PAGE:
The UK’s Competition and Markets Authority (CMA) yesterday discontinued three of its four investigations into pharmacies and convenience stores suspected of charging excessive prices for hand sanitiser products.
The CMA’s investigations into alleged price gouging had been running in parallel with its work on COVID-19 related consumer refunds. On Friday, the CMA published an open letter (PDF) to the package travel sector, warning of potential enforcement action if providers fail to offer the refunds required by consumer law when package holiday contracts are terminated as a result of COVID-19.
When read in conjunction with the latest findings of the CMA’s COVID-19 Taskforce, which recently reported a “substantial growth in the number of complaints about cancellations and refunds, and a decline in complaints about prices”, it seems clear where the CMA’s priorities now lie.
Clean hands after all
As we reported last month, the CMA recently opened four investigations – using its competition law powers – into suspected charging of excessive and unfair prices for hand sanitiser products during the COVID-19 pandemic.
Yesterday’s announcement (PDF) declares that three of these investigations have been closed: one because there were no grounds for action; and the other two because continuing the investigations did not ultimately align with the CMA’s general prioritisation principles (PDF) (likely due to the limited benefit that could ultimately derive from any enforcement action).
While the fourth investigation remains open (for now), the CMA’s COVID-19 Taskforce has reported a steep drop in consumer complaints regarding price increases over the past few months – down from 76 per day in April to just 11 daily complaints in June. Of course, the reimposition of lockdown rules – whether on a national scale or in local hotspots – could yet see demand for essential products spike and the revival of concerns around price gouging. The CMA is clearly alive to this, explicitly stating that it “remains vigilant to the risks of unjustifiable price rises”, but as the UK economy begins to reopen, it seems likely that pricing concerns will continue their slide down the enforcement agenda.
The same cannot be said for cancellation and refund practices.
Package travel in the spotlight
In its open letter last Friday, the CMA expressed concern that many businesses in the package travel sector are breaking the law by refusing to provide consumers with full refunds for trips that have been cancelled as a result of COVID-19. While the CMA has welcomed actions by some leading travel and holiday rentals companies to operate consumer-friendly refund and cancellation policies, it believes that too many consumers are still unfairly losing deposits and are being misled about their statutory rights.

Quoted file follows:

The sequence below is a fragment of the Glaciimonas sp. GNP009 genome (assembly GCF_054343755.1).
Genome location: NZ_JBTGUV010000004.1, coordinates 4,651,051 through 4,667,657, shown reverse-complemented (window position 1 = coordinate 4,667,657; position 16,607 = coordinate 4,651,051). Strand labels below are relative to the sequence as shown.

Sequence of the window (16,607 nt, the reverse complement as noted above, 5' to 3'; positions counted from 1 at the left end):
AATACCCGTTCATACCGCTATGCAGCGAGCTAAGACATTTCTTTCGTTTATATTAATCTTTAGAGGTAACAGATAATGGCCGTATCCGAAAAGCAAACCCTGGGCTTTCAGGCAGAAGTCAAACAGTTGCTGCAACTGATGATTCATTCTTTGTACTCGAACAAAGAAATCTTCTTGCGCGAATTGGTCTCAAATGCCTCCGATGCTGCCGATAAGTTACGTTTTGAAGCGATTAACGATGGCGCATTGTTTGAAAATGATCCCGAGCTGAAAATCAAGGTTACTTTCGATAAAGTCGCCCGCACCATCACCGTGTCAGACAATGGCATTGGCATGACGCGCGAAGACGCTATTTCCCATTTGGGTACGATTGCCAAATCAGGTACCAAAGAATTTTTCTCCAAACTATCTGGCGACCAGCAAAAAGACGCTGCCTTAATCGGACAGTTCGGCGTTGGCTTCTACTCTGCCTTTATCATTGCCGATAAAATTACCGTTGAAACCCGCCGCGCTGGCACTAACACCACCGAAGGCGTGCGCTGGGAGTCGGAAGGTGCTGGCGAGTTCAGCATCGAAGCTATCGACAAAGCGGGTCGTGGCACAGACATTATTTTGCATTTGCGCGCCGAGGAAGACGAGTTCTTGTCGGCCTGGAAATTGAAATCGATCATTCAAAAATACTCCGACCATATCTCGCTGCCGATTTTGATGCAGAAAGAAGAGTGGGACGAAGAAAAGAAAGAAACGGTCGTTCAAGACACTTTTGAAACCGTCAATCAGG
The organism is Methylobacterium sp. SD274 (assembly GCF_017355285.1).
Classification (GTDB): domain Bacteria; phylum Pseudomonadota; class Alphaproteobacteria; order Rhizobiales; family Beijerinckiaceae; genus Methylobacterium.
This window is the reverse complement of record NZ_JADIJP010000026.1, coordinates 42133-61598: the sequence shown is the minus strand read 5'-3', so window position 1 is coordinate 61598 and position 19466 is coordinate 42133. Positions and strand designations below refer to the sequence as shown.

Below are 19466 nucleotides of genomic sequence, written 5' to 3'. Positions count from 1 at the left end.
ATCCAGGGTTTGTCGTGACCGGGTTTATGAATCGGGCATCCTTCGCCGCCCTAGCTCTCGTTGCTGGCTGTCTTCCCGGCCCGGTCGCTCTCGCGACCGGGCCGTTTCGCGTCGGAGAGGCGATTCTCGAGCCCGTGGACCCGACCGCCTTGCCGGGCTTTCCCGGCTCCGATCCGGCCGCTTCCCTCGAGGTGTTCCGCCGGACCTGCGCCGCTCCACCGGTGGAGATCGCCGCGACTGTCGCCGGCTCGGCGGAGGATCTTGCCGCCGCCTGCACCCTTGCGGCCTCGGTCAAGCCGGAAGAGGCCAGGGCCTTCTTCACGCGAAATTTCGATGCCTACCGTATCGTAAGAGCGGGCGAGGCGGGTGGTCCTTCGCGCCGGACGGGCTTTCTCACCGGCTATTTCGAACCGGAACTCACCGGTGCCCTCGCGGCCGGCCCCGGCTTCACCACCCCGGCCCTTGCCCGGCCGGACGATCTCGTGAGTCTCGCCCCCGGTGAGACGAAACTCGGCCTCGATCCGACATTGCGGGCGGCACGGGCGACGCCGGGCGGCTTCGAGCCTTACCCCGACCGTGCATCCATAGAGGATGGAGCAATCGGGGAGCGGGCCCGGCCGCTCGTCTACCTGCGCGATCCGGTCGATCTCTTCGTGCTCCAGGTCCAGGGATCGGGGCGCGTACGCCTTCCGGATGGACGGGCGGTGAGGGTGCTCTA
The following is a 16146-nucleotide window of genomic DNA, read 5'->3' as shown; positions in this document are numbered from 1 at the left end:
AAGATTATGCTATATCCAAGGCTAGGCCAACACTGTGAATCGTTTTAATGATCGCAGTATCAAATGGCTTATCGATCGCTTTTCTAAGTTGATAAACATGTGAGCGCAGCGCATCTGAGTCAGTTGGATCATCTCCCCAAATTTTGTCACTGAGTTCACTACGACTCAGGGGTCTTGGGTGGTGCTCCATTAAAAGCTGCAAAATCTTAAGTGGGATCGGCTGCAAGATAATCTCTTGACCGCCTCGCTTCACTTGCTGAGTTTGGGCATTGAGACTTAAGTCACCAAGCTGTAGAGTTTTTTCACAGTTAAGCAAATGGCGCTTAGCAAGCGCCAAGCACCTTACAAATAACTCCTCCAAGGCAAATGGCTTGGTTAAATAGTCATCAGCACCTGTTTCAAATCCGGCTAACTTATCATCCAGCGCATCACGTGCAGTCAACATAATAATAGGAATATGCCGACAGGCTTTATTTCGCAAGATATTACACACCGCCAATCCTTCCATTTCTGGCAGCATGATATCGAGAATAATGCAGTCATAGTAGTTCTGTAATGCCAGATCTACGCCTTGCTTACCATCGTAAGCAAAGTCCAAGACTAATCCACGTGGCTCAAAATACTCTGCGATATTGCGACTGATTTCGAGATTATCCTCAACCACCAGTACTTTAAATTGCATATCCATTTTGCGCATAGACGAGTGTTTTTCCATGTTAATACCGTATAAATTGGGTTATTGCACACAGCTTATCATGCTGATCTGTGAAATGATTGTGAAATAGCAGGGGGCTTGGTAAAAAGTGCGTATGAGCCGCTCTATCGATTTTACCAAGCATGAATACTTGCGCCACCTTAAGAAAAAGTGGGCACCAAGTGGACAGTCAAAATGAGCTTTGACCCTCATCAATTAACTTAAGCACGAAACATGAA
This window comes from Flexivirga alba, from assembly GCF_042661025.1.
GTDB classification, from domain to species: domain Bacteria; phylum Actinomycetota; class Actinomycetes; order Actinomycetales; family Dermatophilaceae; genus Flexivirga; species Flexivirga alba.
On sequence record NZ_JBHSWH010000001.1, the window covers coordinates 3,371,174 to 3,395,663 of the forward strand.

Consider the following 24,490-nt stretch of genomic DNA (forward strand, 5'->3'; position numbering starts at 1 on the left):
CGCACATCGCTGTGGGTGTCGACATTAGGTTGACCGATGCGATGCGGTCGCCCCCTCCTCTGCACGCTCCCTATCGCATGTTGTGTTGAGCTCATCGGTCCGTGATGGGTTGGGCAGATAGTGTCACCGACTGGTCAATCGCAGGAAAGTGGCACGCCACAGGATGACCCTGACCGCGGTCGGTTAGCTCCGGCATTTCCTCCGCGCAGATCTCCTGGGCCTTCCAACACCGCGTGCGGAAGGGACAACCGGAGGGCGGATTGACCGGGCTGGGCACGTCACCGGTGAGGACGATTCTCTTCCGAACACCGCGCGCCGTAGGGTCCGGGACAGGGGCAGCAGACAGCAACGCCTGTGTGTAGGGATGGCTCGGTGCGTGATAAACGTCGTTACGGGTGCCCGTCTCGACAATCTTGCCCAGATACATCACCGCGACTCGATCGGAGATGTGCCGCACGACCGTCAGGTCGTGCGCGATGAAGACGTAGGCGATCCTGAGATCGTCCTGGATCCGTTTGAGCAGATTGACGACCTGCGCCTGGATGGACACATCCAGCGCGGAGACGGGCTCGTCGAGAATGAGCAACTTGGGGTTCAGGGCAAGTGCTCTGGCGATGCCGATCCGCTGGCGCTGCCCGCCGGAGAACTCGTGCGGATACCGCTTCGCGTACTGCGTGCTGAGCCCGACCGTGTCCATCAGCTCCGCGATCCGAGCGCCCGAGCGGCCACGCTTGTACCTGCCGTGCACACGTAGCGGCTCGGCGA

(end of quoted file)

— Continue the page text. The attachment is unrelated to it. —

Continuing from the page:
The letter reminds businesses of the circumstances in which consumers are entitled to a full cash refund (within 14 days) when their package holiday contract is cancelled, and also warns businesses not to direct consumers who seek cash refunds elsewhere (e.g. to their insurer or credit card provider). Further, rather than waiting for consumers to follow-up or chase payment, holiday providers “should be proactively communicating with consumers and letting them know when they will be paid their refund".
Unlike with pricing complaints, consumers are continuing to draw the CMA’s attention to unfair practices regarding cancellations and refunds on a mass scale.
These complaints are not only directed at firms refusing to provide refunds, but also at those introducing unnecessary complexity into the cancellation process, or else charging high administration fees and pressuring consumers into accepting vouchers instead of cash.
With such a broad range of concerns laid bare, and with cancellations often the source of significant financial distress for consumers, it is unsurprising to find this issue firmly at the top of the CMA’s COVID-related enforcement agenda.